Vladimir Nabokov

Renaming "Ostranennie" in English

By carolynkunin, 2 August, 2020

Dear All,

I've started reading an essay by Carlo Ginsburg in his book "Wooden Eyes" (a reference to Pinocchio, which does literally mean wooden eye) entitled "Making it Strange; the pre-history of a literary device." And it got me to thinking ... I have always felt uncomfortable with the English translations of "ostranennie" into English. "Making it strange" is awkward, barely English at all. So I sat down at the computer and started exploring possible alternatives. And I came up with the following short list:

Decognition, Disconstruction (intentional misconstruction), Masking, Dis-sembling and Dis-simulation.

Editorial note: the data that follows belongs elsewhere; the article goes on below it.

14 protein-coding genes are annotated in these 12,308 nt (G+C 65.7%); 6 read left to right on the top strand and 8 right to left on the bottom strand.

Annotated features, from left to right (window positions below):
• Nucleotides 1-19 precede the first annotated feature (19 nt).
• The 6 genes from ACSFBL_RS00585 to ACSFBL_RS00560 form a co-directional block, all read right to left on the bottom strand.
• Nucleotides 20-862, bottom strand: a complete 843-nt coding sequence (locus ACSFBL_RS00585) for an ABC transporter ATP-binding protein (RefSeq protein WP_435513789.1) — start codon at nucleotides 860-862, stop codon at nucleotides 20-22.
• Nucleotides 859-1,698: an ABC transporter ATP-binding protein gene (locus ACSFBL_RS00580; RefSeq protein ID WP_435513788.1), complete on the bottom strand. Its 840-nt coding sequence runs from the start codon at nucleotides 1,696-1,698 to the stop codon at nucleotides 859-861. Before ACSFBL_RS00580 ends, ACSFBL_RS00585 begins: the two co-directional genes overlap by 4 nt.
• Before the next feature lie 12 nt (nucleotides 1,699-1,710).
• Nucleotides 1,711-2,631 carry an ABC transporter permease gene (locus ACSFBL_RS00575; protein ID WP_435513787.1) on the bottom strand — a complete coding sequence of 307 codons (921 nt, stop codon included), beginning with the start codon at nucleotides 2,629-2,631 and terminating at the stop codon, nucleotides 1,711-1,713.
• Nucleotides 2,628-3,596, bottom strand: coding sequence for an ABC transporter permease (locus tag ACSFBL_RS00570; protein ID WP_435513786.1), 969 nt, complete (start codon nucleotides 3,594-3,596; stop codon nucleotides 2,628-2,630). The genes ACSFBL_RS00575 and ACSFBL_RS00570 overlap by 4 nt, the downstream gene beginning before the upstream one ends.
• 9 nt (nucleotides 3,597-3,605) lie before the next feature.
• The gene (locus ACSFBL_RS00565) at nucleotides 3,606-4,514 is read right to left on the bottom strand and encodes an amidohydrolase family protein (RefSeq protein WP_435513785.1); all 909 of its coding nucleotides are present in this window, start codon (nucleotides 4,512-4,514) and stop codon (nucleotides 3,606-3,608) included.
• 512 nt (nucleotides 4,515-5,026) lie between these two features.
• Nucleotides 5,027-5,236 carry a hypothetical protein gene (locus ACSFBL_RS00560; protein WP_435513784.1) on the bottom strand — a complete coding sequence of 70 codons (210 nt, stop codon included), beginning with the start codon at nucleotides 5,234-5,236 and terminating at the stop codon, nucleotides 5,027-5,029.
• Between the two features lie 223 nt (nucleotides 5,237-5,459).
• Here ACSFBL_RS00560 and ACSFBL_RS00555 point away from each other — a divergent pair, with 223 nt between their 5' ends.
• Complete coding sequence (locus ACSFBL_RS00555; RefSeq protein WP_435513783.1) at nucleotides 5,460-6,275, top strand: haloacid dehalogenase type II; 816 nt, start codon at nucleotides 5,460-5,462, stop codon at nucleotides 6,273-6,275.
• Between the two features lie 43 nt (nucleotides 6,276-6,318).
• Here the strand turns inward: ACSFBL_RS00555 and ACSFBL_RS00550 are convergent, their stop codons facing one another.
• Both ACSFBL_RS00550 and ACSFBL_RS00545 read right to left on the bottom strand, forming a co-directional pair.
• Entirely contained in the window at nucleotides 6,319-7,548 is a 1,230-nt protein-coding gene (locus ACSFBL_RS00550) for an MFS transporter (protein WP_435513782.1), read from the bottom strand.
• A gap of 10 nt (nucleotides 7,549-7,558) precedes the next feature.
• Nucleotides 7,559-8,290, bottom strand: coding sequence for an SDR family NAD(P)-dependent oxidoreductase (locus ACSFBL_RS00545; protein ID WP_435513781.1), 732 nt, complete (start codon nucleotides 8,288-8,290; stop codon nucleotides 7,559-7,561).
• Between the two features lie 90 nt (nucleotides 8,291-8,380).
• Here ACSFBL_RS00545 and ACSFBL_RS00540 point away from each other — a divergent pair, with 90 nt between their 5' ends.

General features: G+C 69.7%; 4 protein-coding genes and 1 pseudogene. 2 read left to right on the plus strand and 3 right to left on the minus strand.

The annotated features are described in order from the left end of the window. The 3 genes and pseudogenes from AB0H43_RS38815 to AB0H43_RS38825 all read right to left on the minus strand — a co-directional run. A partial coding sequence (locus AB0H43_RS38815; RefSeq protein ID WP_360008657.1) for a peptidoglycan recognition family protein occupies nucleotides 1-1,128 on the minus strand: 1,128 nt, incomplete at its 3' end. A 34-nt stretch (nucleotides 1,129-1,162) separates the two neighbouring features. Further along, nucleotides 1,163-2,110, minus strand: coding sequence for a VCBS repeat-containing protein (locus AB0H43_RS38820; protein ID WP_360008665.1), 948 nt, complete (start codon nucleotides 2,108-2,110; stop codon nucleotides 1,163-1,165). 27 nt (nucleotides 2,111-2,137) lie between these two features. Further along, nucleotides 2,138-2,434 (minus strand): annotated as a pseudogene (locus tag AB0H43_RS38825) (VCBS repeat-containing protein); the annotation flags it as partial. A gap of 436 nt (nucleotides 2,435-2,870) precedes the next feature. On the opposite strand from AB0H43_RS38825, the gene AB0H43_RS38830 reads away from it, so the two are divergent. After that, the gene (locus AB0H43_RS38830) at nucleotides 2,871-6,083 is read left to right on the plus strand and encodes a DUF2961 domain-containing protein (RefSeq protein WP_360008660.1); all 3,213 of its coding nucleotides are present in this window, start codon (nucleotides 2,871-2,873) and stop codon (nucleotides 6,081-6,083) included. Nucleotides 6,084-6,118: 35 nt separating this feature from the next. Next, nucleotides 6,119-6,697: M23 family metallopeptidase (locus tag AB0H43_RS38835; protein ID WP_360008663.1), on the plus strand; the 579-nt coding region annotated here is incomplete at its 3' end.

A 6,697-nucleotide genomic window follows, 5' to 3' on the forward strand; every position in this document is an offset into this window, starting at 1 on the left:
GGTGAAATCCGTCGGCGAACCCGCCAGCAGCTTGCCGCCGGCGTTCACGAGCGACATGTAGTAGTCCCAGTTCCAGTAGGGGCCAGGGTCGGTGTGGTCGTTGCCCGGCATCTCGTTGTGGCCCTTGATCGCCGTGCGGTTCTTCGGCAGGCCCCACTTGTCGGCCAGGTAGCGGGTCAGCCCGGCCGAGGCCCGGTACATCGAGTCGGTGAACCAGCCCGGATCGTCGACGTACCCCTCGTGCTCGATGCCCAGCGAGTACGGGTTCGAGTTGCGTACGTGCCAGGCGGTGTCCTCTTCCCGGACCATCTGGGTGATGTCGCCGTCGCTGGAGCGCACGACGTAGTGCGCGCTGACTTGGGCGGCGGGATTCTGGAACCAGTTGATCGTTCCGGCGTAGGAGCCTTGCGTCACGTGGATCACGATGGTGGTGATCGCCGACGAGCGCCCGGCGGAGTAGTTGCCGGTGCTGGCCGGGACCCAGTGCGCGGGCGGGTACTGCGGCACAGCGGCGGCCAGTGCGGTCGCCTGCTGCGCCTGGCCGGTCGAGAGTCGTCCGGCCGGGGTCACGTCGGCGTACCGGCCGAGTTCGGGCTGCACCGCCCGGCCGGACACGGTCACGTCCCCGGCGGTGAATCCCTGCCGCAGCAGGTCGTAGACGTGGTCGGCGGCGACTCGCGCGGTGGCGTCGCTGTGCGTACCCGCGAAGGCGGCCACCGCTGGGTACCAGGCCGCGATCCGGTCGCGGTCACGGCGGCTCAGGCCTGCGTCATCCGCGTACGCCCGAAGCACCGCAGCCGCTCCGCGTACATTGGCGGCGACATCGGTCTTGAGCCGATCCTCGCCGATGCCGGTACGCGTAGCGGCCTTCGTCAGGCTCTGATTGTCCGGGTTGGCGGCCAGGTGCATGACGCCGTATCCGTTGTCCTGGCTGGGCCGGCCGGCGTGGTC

Any thoughts?

with greetings from

Carolyn Kunin in Pasadena


3 years 11 months ago


It is strange that there is no serviceable English translation for such a familiar experience. The obvious one should be "estrange," somewhat in its 3rd definition (but the word is too associated with the first two):


verb (used with object), es·tranged, es·trang·ing.

1. to turn away in feeling or affection; make unfriendly or hostile; alienate the affections of:Their quarrel estranged the two friends.

2. to remove to or keep at a distance:The necessity for traveling on business has estranged him from his family.

3. to divert from the original use or possessor.